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Millennials admit using phones to avoid talking to people

Technically Incorrect: A new study suggests that holiday gatherings mean that millennials will use their phones strategically to avoid Uncle Bilbo.

Technically Incorrect offers a slightly twisted take on the tech that's taken over our lives.

The phone. It's such a great way to ignore people.

Buh/YouTube screenshot by Chris Matyszczyk/CNET

This is the time we declare our independence.

We proclaim our individualism. We rail against those who would subjugate us. And we certainly aren't going to talk to Uncle Bilbo and that peculiarly coiffed lover of his at a 4th of July party.

In order to help us, we have our phones.

I know this because Bank Of America's Trends in Consumer Mobility Report tells me that 40 percent of millennials use their phones to avoid a conversation during a holiday get-together.

You might think the future greatest generation is simply hooked on its devices. But, no. It uses them to get away from you.

It's rather clever. While you're pitying them, they're bathed in relief that they don't have to hear about your latest hip surgery and that trip the two of you took to the Grand Canyon with your pet marmoset.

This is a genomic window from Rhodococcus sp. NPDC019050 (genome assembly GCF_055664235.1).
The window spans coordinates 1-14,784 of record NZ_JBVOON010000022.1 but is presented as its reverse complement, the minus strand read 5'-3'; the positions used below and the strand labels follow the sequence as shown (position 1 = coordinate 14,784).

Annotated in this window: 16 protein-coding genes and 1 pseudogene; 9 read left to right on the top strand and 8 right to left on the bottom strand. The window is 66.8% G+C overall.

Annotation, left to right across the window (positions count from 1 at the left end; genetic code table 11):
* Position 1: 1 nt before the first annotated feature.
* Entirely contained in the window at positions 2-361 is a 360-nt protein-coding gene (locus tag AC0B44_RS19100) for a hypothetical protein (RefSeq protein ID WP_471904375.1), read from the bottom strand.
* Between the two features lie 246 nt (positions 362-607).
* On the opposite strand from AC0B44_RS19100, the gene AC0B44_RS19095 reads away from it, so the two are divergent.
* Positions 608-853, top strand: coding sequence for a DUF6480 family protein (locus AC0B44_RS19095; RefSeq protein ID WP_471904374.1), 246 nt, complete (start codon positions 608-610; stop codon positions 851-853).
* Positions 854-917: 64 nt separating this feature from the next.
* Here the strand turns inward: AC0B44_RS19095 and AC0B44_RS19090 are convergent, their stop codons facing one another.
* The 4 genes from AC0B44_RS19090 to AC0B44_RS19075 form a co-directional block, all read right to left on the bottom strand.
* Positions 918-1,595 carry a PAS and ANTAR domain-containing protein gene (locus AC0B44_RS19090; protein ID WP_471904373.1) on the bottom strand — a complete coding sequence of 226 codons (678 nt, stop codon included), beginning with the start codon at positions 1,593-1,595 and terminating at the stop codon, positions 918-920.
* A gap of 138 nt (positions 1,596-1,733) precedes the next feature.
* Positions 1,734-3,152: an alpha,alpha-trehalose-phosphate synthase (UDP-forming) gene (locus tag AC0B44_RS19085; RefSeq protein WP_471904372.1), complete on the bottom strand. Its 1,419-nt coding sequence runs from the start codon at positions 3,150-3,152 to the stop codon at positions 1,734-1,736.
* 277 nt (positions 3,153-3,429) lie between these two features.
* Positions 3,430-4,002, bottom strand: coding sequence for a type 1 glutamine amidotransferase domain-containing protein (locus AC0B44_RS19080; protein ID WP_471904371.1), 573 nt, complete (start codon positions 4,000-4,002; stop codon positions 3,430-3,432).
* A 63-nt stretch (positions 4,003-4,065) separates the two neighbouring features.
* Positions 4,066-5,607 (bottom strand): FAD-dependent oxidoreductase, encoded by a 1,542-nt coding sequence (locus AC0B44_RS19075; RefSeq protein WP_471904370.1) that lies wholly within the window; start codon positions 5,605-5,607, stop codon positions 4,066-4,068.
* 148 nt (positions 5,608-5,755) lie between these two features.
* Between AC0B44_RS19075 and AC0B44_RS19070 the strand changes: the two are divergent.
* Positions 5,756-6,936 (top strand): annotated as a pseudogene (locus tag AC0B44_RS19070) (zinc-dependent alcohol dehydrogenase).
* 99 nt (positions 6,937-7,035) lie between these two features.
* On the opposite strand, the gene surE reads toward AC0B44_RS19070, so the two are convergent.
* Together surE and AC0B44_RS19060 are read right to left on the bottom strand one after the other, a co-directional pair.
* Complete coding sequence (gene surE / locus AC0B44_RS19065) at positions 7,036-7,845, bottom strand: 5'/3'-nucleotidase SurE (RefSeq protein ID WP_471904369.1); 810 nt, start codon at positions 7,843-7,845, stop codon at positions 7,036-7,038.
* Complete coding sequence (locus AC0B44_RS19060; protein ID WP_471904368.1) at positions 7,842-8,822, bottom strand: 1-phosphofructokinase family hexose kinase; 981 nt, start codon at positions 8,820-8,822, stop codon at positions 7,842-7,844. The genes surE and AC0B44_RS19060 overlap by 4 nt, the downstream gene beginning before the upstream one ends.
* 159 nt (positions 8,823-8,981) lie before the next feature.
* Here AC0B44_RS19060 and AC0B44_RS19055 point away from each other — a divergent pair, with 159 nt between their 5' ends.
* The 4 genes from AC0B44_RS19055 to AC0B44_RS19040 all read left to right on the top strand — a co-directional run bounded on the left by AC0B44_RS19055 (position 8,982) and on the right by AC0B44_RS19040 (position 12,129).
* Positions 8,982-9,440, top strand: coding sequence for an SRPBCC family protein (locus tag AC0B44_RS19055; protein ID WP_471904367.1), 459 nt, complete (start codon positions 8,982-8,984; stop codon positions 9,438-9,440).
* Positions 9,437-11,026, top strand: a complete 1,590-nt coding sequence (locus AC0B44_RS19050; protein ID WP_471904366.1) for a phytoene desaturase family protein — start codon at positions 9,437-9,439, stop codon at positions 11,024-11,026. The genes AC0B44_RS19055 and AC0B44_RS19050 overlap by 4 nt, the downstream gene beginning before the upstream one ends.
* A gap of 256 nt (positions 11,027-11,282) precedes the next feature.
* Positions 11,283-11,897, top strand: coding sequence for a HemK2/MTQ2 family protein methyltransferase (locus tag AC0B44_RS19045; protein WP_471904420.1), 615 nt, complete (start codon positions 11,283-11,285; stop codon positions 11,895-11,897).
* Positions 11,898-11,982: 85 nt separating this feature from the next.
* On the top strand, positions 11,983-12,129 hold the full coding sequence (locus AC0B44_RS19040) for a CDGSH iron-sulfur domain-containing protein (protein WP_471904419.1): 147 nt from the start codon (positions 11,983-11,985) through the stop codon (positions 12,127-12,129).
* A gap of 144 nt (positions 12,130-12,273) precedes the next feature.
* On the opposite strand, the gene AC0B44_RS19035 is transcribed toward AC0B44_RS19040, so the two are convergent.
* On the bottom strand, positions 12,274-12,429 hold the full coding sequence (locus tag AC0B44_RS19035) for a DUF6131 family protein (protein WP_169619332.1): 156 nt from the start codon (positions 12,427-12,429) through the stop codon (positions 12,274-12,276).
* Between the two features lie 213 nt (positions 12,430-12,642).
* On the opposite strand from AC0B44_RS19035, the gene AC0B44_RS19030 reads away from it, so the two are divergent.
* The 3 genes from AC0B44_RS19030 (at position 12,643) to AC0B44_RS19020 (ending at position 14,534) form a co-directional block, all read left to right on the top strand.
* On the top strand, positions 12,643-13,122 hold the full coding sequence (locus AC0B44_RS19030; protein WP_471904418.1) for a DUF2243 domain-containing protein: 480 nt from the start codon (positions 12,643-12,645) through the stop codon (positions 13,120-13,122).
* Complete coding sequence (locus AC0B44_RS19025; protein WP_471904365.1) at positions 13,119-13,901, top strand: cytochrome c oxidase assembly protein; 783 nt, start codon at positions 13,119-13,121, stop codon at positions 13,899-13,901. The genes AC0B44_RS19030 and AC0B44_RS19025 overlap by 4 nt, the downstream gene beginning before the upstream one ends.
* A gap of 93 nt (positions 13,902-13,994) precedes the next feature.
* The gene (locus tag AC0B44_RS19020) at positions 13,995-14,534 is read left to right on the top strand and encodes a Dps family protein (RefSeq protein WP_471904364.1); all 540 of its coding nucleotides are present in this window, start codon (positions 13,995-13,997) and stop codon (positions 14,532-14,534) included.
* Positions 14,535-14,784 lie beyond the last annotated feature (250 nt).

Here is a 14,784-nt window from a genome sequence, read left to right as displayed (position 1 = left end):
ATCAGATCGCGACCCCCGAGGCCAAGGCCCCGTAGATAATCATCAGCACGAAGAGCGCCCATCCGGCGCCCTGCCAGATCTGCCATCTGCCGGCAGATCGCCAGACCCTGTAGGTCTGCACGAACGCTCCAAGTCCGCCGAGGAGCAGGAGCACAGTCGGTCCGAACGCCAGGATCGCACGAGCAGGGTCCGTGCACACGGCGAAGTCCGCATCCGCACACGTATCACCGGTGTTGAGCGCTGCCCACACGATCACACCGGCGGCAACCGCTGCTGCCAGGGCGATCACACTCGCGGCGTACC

Our phones really are becoming our best -- and most helpful -- friends. Indeed, 25 percent of all the 1,004 American adults surveyed here between March 29 and April 12 admitted to using phones as people-avoiders.

This survey throws up more luscious examples of our device-love. Sixty-six percent of Americans rely entirely on their mobile devices for directions. Yes, even if it drives them into a 100-foot lake. Fifty-three percent say they trust their devices for directions more than they trust their loved ones.

And you thought selfies were a young-person thing? Yes, and most definitely no. Ninety-three percent of millennials admit to taking selfies, but so did 50 percent of seniors and 61 percent of baby boomers.

Please consider all this, as you enjoy your barbecue and the occasional barbed comment from an inebriated neighbor.

The people around you may be family and friends. But that little thing in your pocket, well, it's both.